As you know, on September 1, 80 years of the invasion of Poland by Germany and the USSR, after the secret pact between Hitler and Stalin to divide the country.
A few days ago I received an email from Poland, specifically from the Ministerstwo Bohaterów (Ministry of Heroes), an initiative of the Fundacja Agencji Rozwoju Przemysłu (Industrial Development Agency Foundation), which has the honorary patronage of the Prime Minister of Poland, Mateusz Morawiecki. The objective of this initiative is to publicize the history of the heroes who fought for the freedom of Poland and other countries during World War II. Within their own country, this initiative encourages the Poles themselves to look for the heroes that were in their own families, as seen in their official video:
In addition, facing the outside, the Ministerstwo Bohaterów seeks “ambassadors” who are encouraged to make known the history of these heroes to the rest of the world. From that initiative they contacted me at the invitation of Paweł Lisicki, editor in chief of DoRzeczy magazine, and of Małgorzata Wołczyk, a journalist of that media who interviewed me recently for its pages. I have been invited to become an ambassador for your initiative and I have gladly accepted, because Poland is a country that I admire and I will never get tired of making known the heroism of many Poles in those years of pain and suffering, a task that I have been developing since years ago in this blog. In gratitude, the Ministerstwo Bohaterów has sent me a gift that has moved me, because it is a small and valuable piece of the history of that great Nation. I show you here some images of this beautiful gift:
When I opened the cardboard box, sent from Warsaw, I found a green box that mimics a box of ammunition (what you see in the photos around the box – the Polish Flag and several pieces of uniforms – were mine and I have placed for the photo).
When you open the box this appears. Next I will go detailing the content.
This map shows the invasion of Poland in 1939. The invasion occurred on four fronts: on September 1 Germany attacked from the west and from East Prussia in the north, and Slovakia – a puppet state of the Third Reich – attacked from the south. The USSR attacked from the east on September 17. Poland had regained its independence in 1918 after passing 123 deleted from the maps, after the Third Partition made by the Kingdom of Prussia, the Russian Empire and the Austrian Empire in 1795. Poland had to fight again for its independence in 1920, defeating the Soviets in the Battle of Warsaw, which was the first major military defeat of communism. In 1939 that period of independence that was the Second Polish Republic was crushed with blood and fire, starting one of the greatest genocides in the history of mankind: six million Poles – half of them Jews – were killed by the occupants.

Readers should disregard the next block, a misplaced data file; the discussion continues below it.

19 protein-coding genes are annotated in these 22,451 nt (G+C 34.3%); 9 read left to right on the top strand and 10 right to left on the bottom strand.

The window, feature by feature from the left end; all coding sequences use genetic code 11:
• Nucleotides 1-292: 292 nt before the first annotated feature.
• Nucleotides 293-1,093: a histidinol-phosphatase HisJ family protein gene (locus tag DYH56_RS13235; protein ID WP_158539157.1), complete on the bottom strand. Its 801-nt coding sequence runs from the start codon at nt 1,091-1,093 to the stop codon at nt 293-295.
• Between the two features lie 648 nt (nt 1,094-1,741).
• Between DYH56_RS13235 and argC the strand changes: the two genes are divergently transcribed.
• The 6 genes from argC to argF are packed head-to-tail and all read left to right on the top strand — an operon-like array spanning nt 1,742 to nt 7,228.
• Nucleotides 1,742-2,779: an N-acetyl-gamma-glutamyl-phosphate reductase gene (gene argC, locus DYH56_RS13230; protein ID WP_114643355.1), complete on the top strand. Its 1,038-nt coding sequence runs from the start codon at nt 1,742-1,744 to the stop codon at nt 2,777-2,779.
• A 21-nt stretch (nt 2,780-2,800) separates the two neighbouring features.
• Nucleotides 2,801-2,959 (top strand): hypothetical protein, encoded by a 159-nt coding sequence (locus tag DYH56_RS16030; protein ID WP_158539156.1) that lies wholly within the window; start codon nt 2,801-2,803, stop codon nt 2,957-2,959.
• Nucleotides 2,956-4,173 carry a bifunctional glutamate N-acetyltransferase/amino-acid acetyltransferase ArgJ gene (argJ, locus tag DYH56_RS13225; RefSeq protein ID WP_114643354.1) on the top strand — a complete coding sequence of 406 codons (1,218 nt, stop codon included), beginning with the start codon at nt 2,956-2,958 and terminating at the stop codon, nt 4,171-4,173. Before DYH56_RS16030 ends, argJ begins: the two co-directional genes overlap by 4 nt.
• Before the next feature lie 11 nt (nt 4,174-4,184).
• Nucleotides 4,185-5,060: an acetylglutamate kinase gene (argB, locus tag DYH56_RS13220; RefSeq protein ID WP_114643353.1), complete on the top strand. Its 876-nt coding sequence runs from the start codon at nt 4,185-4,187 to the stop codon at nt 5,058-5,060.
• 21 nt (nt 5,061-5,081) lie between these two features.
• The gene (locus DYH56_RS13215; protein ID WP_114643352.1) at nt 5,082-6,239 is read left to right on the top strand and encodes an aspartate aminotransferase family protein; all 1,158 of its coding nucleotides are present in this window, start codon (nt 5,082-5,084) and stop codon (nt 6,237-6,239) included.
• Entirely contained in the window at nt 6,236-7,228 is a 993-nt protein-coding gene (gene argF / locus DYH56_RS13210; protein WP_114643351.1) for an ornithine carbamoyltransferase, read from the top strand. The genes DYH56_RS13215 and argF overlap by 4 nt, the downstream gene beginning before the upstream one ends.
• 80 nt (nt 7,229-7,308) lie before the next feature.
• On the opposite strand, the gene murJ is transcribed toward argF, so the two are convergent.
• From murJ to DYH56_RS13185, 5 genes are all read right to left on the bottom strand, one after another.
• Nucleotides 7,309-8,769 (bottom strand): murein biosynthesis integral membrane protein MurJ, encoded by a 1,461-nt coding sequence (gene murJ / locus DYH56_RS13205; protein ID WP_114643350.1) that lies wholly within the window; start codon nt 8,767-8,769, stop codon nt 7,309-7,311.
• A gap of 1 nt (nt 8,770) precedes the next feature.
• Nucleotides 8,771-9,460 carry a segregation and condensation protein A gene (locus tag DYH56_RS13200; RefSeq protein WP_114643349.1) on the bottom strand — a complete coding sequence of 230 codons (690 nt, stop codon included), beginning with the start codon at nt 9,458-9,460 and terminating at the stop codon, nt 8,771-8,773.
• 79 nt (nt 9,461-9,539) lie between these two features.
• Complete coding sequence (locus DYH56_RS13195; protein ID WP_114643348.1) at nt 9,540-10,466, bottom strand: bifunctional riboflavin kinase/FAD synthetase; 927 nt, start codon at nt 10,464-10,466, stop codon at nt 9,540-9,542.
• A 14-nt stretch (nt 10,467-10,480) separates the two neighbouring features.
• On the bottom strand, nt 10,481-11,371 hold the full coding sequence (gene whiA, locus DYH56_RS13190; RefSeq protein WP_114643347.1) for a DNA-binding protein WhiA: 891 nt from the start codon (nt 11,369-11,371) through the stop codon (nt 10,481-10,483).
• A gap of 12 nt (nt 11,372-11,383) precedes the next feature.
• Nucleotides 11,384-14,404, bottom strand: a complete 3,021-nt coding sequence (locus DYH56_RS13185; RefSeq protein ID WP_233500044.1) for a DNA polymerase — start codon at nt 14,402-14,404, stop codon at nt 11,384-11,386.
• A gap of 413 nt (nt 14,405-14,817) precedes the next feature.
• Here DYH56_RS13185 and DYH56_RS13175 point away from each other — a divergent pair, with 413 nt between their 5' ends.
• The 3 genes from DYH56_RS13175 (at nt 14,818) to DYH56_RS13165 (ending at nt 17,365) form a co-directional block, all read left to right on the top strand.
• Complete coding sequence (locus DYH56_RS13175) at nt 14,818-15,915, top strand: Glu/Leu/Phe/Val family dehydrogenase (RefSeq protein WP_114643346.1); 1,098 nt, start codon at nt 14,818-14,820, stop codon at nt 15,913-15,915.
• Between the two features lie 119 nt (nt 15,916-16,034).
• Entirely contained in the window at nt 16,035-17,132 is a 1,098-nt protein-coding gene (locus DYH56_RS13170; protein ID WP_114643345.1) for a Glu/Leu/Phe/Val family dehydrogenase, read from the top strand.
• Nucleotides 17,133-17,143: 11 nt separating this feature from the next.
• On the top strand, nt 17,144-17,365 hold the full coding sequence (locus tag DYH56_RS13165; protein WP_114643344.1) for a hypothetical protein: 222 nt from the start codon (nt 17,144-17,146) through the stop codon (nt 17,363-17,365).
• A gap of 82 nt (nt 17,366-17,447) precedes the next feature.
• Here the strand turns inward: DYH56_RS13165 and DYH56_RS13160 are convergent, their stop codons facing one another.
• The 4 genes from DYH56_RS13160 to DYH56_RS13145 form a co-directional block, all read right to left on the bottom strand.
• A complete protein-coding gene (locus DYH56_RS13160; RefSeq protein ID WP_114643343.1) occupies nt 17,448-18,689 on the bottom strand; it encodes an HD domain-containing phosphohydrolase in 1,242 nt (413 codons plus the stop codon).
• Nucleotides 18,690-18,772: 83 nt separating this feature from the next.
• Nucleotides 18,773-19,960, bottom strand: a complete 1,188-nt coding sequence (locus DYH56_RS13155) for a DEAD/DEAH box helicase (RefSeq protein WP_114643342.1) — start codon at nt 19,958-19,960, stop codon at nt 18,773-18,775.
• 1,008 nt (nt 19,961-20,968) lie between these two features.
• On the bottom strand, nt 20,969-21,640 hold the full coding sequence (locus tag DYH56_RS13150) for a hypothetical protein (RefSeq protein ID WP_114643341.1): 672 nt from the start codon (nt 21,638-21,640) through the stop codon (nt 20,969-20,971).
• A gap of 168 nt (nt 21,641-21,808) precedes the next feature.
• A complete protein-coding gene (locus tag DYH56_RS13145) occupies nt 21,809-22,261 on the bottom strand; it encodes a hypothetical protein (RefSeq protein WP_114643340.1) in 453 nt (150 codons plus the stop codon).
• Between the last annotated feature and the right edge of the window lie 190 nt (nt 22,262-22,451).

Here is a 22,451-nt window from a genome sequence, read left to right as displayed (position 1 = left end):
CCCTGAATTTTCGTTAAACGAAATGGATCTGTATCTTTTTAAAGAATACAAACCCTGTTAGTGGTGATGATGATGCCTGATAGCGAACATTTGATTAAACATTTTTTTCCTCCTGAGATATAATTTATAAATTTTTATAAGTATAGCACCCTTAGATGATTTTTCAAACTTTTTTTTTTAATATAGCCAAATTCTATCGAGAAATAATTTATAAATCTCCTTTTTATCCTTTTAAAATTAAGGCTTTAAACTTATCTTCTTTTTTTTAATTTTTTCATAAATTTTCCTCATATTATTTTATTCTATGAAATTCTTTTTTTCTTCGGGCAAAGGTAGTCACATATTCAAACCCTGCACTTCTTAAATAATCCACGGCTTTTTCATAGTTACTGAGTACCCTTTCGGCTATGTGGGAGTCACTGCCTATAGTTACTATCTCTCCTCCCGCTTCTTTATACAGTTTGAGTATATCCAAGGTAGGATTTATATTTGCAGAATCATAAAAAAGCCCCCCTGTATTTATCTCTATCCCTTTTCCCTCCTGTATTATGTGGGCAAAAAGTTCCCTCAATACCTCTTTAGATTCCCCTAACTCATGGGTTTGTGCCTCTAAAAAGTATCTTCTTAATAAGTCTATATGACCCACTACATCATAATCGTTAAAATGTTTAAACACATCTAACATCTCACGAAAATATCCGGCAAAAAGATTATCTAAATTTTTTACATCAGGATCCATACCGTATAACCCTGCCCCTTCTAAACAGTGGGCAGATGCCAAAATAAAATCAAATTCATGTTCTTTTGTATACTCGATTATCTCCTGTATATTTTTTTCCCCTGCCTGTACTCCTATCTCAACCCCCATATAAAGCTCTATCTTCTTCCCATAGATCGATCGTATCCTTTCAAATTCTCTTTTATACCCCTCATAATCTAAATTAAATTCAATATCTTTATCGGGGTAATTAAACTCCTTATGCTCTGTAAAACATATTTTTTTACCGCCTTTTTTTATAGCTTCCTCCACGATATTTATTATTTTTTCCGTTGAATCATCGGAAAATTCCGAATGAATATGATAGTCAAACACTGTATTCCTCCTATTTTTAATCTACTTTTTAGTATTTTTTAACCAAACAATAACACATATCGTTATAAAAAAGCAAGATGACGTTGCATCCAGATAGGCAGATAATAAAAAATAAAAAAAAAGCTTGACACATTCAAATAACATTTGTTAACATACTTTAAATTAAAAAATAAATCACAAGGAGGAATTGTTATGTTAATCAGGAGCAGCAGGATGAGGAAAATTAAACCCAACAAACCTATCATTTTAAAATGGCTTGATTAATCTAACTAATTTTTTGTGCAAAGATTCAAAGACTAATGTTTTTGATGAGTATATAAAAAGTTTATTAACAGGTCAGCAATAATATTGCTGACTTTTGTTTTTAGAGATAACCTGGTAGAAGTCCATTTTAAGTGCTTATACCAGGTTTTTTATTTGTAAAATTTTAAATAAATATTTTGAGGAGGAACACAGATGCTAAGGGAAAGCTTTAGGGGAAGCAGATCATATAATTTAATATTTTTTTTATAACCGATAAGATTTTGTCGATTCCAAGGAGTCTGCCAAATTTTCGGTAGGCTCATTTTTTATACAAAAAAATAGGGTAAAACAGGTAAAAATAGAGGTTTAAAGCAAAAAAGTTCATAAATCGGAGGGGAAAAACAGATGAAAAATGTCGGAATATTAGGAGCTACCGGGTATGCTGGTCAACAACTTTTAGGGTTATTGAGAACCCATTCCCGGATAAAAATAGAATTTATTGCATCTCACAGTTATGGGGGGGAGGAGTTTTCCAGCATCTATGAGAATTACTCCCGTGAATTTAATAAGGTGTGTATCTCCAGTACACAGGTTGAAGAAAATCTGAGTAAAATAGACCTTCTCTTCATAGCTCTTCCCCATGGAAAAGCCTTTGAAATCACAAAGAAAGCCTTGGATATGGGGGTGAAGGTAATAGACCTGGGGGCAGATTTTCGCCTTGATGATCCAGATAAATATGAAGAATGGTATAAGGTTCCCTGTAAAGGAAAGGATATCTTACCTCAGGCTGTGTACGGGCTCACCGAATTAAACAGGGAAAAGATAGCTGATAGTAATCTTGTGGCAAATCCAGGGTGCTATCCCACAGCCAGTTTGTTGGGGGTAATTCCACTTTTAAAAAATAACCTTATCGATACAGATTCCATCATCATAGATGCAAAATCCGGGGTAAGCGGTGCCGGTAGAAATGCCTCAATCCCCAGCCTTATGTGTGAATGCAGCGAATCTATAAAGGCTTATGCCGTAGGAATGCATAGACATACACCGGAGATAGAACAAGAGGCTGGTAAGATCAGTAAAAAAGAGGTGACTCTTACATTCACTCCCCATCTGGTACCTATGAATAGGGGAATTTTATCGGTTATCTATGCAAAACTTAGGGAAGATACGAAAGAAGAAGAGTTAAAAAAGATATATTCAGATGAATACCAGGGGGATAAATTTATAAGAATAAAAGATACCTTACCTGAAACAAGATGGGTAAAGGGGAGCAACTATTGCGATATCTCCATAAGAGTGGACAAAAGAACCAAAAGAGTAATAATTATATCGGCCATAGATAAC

The box also contains this recruitment book, which serves to identify the “ambassador” of the Ministry of Heroes.
Among the details that I liked most are this metallic eagle of the Polish Army (the soldiers of that country wear this emblem, either metallic or cloth, on their headwear; every time they greet with two fingers, in the Polish way, they do it to point and honor the national emblem) and the small white and red flag.
Inside the box there is a manifest. I especially liked this part of the second paragraph: “Loyal in full to combating totalitarianism, we shall remain vivilant to the end, offering that which os most precious, our lives, our time, wealth and the belief in the merit of the idea of absolute sacrifice in the name of the common good and the memory of our ancestors.”
The box includes four postcards. One of them is that of the famous photo of the German soldiers and the Danzig border guards breaking the border barrier with Poland. The other three show three heroes of World War II: Witold Pilecki, of whom I already spoke to you here, surely one of the bravest men in the war, and the only one who voluntarily entered Auschwitz to report what was happening in that German extermination camp, being shot by the communists in 1948; Simon Fraser, 15th Lord Lovat, a bold commander in command of the British Army, famous for his role in the Battle of Dieppe of 1942; and Andrée de Jongh, a Belgian resistance nurse who risked her life numerous times to help flee more than a hundred Allied soldiers captured by the Germans in occupied Belgium.
Likewise, the box contains a press release, in English, which explains the purpose of this Ministry and the initiatives it is putting in place to raise awareness of many heroes who have remained anonymous for many years. The note indicates that among the “ambassadors” of this initiative they intend to have presidents, monarchs, prime ministers, leaders of institutions of the European Union, journalists, bloggers and videobloggers. For me it is an honor that I have been contacted.
Finally, the box includes a USB memory that contains the digital versions of the documents in the box, as well as photos of the boxes for journalists and press articles by Mateusz Morawiecki published by several newspapers in different countries on the occasion of the 80th anniversary of the start of the World War II.
I thank the Ministerstwo Bohaterów for the honor he makes me by counting on me for this initiative. If you also want to publicize the history of these heroes, in some cases unknown to most of the world, I encourage you to join the Facebook page of the Ministry of Heroes, by clicking here.
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